Early Literacy Development: The Musical Connection
Establishing a solid foundation of experiences with musical play during early childhood supports phonemic awareness, which is vital to the development of language skills. Phonemic awareness refers to the child’s ability to distinguish and manipulate different sound units of language, or phonemes, and is an early predictor of reading success (Kirtley et. al, 1989). Research shows that preschool children’s awareness of phonemes accounted for 50% of the variance in reading proficiency by the end of grade one (Adams, 2010). Thus, oral practice with differentiating sounds that represent syllables, consonants, vowels, and blends serves as an effective method for constructing phonemic awareness with young children.
Musical play is a valuable resource to support the development of phonemic awareness and can easily be integrated in both home and educational settings. Songs, chants, and rhymes provide opportunities for performance and phoneme identification, which are both vital aspects of phonemic awareness. Who can resist the enchantment of a simple, fun and nonsensical rhyme such as Higglety Pigglety Pop, where a dog eats a mop, a pig is in a hurry, and a cat in a flurry? When children experience innate delight with word play, they are motivated to participate in singing or chanting nursery rhymes.
Furthermore, when preschoolers listen to songs repeatedly, the words will assimilate into their long-term memory (Feierabend, et. al, 1998). Each new song provides an opportunity for children to expand their language abilities. Singing not only widens their vocabulary development, but also helps children improve the skills of enunciation, grammar, and syntax. Through songs, children are introduced to oral language vocabulary and diction they will encounter later in print form (Edwards et al., 2009).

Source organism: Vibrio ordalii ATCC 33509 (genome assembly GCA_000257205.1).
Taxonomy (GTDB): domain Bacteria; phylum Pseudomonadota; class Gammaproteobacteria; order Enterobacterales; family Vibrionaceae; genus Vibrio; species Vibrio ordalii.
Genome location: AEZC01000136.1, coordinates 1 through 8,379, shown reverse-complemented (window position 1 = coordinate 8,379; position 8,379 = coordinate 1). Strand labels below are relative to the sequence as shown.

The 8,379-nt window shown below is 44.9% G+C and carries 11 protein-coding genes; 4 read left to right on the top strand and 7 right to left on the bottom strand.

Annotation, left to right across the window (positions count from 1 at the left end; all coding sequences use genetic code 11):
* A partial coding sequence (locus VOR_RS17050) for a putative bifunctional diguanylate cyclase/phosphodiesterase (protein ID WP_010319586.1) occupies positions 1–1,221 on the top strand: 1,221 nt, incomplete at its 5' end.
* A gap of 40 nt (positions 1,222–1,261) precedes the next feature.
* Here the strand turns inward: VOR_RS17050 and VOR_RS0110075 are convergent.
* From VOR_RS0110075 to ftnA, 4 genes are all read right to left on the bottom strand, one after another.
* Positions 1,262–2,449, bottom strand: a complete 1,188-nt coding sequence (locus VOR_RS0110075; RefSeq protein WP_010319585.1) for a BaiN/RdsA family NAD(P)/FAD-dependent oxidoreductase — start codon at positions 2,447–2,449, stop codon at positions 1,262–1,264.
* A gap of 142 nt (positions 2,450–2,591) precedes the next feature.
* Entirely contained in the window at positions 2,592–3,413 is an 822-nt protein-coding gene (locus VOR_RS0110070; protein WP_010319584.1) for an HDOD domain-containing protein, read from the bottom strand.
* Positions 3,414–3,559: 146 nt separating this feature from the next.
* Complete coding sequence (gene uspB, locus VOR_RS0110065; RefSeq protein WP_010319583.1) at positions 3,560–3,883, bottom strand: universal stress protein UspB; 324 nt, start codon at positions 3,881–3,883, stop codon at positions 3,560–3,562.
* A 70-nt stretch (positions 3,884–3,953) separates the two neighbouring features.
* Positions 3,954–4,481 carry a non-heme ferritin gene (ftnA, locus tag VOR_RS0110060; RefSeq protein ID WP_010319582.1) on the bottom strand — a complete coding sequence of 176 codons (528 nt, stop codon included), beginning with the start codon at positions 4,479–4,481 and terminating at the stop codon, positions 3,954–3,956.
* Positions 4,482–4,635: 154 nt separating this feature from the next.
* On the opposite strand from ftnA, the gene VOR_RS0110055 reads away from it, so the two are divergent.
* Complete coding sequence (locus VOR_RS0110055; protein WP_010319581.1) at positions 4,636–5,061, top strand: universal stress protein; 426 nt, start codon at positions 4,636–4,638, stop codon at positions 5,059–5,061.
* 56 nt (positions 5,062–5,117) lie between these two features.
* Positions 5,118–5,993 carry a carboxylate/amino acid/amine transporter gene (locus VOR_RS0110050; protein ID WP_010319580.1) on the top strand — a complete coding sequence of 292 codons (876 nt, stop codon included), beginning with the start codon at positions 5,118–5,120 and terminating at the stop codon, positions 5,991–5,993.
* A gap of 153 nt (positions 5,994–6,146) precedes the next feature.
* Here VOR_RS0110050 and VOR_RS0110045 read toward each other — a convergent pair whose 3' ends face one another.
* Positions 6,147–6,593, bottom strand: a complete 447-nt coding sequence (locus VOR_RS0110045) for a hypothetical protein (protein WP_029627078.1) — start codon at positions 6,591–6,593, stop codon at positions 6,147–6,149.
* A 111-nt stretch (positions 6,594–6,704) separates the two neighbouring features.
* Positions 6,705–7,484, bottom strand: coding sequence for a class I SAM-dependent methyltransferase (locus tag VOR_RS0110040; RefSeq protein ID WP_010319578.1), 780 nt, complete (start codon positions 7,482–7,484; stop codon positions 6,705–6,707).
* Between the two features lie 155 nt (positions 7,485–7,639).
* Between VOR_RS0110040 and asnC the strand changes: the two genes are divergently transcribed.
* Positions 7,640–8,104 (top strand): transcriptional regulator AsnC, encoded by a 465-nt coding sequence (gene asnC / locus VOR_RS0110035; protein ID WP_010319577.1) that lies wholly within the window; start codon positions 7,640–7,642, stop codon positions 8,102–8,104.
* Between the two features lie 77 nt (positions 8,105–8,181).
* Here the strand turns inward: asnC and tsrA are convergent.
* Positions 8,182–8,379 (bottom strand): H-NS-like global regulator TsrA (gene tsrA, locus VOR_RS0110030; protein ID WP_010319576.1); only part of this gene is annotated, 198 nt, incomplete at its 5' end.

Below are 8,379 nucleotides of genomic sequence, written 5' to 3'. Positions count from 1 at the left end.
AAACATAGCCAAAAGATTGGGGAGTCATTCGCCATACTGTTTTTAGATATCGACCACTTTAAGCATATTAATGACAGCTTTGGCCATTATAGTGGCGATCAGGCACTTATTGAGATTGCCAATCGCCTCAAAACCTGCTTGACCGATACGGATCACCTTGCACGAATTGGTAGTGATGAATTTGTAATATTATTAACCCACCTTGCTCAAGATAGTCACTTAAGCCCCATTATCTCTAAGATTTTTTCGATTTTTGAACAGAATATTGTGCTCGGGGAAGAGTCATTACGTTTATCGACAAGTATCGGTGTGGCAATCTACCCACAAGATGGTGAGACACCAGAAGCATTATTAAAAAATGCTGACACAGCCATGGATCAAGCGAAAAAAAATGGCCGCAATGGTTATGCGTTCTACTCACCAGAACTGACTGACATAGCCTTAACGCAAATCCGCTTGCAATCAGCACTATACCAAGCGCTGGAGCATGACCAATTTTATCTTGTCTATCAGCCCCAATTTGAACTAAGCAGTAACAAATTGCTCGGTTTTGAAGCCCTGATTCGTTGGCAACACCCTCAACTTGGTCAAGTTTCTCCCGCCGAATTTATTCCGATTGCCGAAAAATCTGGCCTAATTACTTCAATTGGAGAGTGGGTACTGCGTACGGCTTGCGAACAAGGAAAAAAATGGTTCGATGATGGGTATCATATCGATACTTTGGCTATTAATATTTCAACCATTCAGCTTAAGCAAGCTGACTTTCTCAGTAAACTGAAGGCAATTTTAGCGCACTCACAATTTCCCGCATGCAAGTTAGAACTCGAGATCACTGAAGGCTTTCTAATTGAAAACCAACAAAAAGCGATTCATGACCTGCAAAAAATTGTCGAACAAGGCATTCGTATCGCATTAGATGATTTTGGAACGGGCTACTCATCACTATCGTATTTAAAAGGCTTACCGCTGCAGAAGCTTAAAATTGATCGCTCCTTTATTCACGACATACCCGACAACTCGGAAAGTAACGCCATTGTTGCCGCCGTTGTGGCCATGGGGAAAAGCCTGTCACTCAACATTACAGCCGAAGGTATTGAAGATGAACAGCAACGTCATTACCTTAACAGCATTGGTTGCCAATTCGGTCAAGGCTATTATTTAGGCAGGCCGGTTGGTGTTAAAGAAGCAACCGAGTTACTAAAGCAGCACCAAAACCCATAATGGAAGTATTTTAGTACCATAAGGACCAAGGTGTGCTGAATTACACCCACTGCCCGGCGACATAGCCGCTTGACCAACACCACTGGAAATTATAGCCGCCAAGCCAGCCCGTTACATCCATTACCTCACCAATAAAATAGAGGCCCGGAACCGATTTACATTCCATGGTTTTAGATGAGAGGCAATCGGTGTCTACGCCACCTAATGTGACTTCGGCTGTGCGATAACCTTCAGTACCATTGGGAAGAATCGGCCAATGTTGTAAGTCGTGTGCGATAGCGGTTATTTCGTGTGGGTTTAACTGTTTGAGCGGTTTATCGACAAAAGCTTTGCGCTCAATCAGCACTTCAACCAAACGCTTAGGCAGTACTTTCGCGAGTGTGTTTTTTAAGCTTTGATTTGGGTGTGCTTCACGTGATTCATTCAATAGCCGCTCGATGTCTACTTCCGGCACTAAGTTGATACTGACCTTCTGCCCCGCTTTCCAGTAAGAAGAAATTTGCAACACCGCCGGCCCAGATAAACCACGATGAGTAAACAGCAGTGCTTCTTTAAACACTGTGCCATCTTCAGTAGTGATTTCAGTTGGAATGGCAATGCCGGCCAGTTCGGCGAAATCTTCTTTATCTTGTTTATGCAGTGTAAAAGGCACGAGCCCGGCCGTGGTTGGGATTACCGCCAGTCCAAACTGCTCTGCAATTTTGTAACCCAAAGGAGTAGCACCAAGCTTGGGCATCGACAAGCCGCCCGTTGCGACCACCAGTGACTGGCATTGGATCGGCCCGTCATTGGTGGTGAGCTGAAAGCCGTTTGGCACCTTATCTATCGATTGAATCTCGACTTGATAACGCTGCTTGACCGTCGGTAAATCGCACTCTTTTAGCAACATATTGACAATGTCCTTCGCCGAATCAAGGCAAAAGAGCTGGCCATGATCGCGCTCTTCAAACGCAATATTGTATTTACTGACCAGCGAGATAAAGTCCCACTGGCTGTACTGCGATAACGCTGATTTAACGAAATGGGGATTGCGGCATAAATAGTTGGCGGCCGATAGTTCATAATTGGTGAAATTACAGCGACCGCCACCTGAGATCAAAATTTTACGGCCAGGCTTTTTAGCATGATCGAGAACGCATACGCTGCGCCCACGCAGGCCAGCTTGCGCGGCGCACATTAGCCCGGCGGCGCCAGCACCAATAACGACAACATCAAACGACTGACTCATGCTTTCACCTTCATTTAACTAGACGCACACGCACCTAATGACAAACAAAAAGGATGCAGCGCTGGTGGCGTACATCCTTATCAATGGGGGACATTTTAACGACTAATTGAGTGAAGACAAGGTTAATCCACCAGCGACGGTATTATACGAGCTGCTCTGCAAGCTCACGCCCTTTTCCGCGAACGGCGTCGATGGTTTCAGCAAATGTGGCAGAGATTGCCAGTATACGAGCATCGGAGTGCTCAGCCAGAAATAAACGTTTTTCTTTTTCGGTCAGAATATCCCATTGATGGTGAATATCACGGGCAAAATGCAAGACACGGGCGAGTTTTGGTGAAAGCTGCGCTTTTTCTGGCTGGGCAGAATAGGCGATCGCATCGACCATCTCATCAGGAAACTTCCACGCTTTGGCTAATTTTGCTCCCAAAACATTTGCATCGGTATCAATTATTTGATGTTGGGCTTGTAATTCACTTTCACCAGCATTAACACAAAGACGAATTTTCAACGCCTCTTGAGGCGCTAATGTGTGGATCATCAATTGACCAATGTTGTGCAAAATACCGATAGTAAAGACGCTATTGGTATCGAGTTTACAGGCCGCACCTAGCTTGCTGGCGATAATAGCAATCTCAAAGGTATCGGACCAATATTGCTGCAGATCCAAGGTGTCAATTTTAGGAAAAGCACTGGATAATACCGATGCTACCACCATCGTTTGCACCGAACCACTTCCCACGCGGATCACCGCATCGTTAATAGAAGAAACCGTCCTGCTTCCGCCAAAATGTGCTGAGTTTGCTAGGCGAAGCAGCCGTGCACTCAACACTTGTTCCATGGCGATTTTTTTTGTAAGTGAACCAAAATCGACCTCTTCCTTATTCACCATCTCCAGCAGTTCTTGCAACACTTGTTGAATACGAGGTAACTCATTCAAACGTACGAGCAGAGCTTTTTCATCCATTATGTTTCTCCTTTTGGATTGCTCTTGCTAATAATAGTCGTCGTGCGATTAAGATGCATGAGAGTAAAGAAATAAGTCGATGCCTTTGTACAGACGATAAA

The importance of using musical play to support children’s emergent literacy skills cannot be overstated. Unfortunately, many parents today believe nursery rhymes to be outdated, so the prevalence of sharing rhymes and chants with children at home has declined (Dunst, DATE; Meter & Hamby, 2011; Booktrust, 2009; Syson, 2009; Scholastic Education PLUS, 2009). Yet musical play, and particularly songs and rhymes, provide a delightful way for young children to enhance both receptive language skills as children engage in listening, as well as expressive language skills when they join in to sing or chant.
Changing a little one’s diaper? Recite a finger play. Soothing a weary toddler? Chant a nursery rhyme. Calming a lively child at bedtime? Sing a story song. Parents and children alike can enjoy the benefits of musical play through nursery rhymes and songs that support emergent literacy.
Amoriza Gunnink, M.Ed.
Adams, M., Foormans, B., Lundberg, I. & Beeler, T. (2010). Phonemic awareness in young children: A classroom curriculum. Baltimore: Paul H. Brookes Publishing Co.
Bryant, P.E., Bradley, L., Maclean, M. & Crossland, J. (1989). Nursery rhymes, phonological skills and reading. Journal of Child Language, 16, 171-184.
Dunst, C., Meter, D. and Hamby, D. (2011). Relationship between young children’s nursery rhyme experiences and knowledge and phonological and print-related abilities. CELL Reviews, 4 (1), 1-12.
Edwards, L. et al. (2009). Music and Movement: A Way of Life for the Young Child.Upper Saddle River: Merrill.
Feierabend, J. M., Saunders, T. C., Holahan, J. M., & Getnick, P. E. (1998). Song recognition among preschool-age children: An investigation of words and music. Journal of Research in Music Education. 46 (3), 351-359.
Kirtley, C., Bryant, P., MacLean, M. & Bradley, L. (1989). Rhyme, rime, and the onset of reading. Journal of Experimental Child Psychology, 48, 224-245.
Syson, D. (2009). Please don't kill our nursery rhymes: Studies suggest learning them builds children's confidence and can help with reading skills. Times Online.
Scholastic Education PLUS (2009). Parents think nursery rhymes 'old-fashioned.'
Booktrust (2009). The nation's favourite nursery rhyme is revealed.